Bikes break – fact!

…but what if they break when you are in unfamiliar territory and you have to rely on a stranger for help?

Over the years I have met numerous riders nationally and internationally that had great things to say about mechanics they’ve met, and love to share that experience whether it be on ADVrider, Horizons Unlimited or actually tag the GPS waypoint on ioverlander.com

The bad, the unknown – these get flagged as well, but it might be a rant in a ride report and then it’s gone, or it might be a case of you the rider not explaining or knowing what the issue was and getting more work done than required?

So a few obvious/ unobvious pointers –

  • Firstly, if at all possible call or email your ‘local mechanic’ back home and ask their advice, and price so you have a point of reference
  • you are on the road don’t be taken advantage of
  • if possible check with a few places to compare prices, the first guy is not always the best guy. Don’t jump to a decision, step back think, assess the situation, don’t make a decision if you feel stressed
  • try to find a clean shop, if a mechanic can’t keep his shop clean, then your parts could go missing or the bike not be handled with care
  • if possible, be there watch what they do
  • DON’T engage the mechanic in too much conversation if you are watching, let them concentrate on the job
  • ask to see the old parts if you aren’t there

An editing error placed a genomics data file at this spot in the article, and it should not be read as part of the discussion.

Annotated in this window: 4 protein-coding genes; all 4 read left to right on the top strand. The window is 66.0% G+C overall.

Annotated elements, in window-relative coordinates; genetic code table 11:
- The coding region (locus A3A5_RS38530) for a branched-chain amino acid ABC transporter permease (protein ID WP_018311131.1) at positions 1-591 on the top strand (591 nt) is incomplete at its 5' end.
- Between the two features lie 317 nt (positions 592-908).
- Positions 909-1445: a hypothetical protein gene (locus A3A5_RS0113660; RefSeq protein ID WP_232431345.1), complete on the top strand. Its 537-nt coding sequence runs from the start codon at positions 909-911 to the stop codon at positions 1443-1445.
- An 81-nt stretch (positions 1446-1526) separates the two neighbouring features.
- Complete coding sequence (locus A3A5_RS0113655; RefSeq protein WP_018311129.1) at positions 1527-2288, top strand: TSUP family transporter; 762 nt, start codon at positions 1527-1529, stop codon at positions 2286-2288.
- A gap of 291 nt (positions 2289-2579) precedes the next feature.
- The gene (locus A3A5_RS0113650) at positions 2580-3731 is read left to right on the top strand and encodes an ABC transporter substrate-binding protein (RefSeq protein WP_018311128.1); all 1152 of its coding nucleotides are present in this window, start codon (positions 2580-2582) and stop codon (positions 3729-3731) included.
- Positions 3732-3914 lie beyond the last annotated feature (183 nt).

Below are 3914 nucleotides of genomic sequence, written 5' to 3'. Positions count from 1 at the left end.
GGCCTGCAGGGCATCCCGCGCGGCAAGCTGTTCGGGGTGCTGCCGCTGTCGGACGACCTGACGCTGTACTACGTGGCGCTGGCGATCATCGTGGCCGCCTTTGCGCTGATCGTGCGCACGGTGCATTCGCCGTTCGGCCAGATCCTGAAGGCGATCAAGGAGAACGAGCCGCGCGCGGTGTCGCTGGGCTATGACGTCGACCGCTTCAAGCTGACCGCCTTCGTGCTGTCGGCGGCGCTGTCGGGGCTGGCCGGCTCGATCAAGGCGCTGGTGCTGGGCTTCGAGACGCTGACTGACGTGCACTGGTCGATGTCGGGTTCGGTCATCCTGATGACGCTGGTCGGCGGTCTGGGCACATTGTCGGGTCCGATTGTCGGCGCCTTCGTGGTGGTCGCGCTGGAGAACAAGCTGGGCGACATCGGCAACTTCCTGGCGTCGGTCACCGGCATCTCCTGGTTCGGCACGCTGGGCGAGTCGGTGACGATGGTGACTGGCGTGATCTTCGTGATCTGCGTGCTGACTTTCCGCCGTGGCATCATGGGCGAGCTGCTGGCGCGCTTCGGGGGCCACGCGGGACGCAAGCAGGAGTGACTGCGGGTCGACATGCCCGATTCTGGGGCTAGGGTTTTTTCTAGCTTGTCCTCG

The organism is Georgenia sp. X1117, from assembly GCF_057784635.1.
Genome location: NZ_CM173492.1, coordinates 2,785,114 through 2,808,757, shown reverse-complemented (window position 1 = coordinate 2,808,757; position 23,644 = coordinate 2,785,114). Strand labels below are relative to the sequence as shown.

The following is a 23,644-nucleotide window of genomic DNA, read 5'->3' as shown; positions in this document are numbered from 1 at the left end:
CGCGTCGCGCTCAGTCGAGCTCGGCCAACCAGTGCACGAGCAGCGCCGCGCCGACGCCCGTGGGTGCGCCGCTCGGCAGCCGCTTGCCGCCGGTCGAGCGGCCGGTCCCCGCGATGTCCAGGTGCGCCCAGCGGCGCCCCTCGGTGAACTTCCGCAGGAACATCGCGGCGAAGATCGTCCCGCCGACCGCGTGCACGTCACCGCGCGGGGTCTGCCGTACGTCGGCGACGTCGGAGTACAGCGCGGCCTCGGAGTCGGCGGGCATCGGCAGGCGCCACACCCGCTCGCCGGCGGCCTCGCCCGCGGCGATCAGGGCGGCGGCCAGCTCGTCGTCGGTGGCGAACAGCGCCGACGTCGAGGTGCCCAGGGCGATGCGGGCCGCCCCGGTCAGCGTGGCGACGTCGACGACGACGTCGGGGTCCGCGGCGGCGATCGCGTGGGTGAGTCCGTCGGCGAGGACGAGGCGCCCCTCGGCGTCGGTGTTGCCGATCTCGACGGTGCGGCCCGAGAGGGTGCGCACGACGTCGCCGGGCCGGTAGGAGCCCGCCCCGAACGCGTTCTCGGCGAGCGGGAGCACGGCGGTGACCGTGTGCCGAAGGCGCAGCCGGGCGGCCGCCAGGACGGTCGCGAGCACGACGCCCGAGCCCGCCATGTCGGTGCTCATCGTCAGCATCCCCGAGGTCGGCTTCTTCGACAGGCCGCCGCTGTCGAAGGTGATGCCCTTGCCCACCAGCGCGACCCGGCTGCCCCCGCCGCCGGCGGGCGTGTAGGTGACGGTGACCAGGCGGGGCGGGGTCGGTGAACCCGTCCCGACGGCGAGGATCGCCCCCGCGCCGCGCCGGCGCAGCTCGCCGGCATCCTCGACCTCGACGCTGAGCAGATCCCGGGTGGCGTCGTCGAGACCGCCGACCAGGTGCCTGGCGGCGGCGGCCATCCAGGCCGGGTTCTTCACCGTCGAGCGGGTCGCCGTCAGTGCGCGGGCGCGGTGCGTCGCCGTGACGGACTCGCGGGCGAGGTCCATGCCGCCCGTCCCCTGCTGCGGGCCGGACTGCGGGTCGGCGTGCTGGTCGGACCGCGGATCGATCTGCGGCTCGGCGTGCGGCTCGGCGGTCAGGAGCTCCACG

• if you are just having an oil change, double check your oil level before riding the bike. This seems to be the most common, oil not being added…I have heard this, dozens of times
  • if the mechanic isn’t using a torque wrench then make a point of YOU supplying Loctite, and if possible double check his tightness on the fasteners he touched later on or the following day
  • Replacing a blown fuse does not always correct the issue, find out why the fuse blew, ask questions, try and replicate the situation.
  • Adding a bigger fuse is not a fix, a fuse is that size for a very good reason
  • Electrical problems make up around 70% of breakdowns, before you go looking for help because of an electrical issue, double check your battery connection READ THIS 5 MINUTE BATTERY CHECK I wrote
  • One broken connector can stop your bike dead! Double check these first and carry a few spares before you open your wallet, these are easy fixes, cheap and don’t add any weight to your luggage

  • Welding – if you ever want to take one thing away and learn from ‘Long Way Round’…ALWAYS ALWAYS ALWAYS unhook, your battery AND ECM before any welding is done. The mistake is at 20.35

**** and as an added bonus if you hadn’t seen LWR, LWD etc, and want to Ewan and Charley have started a YouTube channel and all episodes are now up for free viewing.

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